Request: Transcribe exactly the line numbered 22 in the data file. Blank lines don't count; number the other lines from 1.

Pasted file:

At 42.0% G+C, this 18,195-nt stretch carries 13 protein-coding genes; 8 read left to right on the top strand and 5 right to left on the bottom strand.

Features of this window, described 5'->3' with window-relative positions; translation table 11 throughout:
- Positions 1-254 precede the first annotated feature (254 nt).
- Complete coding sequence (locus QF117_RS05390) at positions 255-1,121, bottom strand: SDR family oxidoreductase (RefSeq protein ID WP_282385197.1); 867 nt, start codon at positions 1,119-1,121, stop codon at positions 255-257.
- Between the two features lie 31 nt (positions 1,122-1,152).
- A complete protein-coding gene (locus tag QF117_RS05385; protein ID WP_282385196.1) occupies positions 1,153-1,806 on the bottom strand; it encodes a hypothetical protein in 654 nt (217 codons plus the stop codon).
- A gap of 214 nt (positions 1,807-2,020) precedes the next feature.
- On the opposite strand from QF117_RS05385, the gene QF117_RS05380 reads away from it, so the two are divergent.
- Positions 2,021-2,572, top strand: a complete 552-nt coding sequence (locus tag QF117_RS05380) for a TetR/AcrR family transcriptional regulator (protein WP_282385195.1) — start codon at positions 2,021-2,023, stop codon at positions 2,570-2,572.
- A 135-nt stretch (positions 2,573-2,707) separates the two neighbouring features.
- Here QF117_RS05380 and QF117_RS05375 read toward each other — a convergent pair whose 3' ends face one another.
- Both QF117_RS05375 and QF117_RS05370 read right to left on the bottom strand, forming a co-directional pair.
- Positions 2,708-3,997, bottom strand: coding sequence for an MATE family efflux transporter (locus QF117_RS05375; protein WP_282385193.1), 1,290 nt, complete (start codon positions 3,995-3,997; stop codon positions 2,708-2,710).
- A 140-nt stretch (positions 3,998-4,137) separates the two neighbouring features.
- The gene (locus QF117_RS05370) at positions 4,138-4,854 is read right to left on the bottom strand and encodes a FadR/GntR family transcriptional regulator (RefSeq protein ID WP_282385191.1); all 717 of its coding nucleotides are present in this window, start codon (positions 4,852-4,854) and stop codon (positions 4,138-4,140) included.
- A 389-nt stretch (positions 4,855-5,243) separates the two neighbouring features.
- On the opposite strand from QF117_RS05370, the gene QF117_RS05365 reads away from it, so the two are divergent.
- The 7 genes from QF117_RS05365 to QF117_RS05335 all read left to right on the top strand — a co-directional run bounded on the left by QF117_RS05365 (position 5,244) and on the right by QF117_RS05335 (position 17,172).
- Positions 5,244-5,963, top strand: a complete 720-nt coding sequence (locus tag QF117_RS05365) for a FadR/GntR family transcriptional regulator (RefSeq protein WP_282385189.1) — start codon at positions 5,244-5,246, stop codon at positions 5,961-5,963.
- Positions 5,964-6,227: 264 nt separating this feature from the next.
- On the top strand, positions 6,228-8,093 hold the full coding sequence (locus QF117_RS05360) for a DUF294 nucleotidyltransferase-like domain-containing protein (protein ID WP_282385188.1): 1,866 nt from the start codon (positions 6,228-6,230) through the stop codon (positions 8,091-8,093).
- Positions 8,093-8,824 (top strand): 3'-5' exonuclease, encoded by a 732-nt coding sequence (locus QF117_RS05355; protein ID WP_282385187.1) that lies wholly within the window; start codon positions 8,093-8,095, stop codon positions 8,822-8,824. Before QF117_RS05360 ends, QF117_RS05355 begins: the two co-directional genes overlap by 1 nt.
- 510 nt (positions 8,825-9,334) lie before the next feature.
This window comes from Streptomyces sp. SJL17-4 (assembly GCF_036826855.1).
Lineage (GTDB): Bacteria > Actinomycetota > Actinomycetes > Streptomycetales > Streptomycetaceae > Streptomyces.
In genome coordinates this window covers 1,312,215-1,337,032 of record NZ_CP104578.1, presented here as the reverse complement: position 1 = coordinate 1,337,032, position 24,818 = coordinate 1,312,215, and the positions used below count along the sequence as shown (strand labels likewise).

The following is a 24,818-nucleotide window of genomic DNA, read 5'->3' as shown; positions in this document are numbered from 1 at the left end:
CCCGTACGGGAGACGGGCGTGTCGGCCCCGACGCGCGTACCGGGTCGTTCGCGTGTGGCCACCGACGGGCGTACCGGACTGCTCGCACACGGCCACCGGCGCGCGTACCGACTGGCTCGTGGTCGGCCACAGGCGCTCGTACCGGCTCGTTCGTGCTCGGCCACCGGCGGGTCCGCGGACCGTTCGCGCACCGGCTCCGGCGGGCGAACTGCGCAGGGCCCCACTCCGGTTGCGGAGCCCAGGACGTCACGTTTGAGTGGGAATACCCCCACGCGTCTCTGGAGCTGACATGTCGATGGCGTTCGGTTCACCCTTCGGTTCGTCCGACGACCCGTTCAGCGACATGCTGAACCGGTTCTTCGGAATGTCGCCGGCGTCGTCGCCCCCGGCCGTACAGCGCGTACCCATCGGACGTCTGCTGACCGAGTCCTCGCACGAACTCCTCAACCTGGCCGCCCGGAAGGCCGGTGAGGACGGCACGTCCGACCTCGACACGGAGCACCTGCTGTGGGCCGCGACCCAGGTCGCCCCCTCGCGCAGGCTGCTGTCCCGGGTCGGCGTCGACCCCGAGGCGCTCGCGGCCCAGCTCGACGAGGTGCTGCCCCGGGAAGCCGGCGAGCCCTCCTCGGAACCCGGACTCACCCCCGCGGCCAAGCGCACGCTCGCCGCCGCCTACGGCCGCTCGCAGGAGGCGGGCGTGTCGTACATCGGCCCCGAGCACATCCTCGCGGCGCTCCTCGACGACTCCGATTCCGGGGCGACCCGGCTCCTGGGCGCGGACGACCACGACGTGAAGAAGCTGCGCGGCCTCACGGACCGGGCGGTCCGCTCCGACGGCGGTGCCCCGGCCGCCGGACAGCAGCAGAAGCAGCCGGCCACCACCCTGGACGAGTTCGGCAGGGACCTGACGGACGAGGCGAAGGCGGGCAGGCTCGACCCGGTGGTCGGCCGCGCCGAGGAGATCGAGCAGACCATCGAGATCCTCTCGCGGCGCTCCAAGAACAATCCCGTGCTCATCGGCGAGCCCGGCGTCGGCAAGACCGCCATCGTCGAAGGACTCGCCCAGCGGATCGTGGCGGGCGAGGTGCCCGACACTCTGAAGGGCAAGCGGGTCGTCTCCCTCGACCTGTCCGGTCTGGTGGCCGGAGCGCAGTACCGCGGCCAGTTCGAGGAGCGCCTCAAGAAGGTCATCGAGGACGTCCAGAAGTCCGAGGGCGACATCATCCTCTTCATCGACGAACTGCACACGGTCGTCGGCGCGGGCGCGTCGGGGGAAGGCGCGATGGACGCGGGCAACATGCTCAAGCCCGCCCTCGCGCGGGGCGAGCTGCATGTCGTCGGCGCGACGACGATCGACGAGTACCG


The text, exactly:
- Positions 8,093-8,824 (top strand): 3'-5' exonuclease, encoded by a 732-nt coding sequence (locus QF117_RS05355; protein ID WP_282385187.1) that lies wholly within the window; start codon positions 8,093-8,095, stop codon positions 8,822-8,824. Before QF117_RS05360 ends, QF117_RS05355 begins: the two co-directional genes overlap by 1 nt.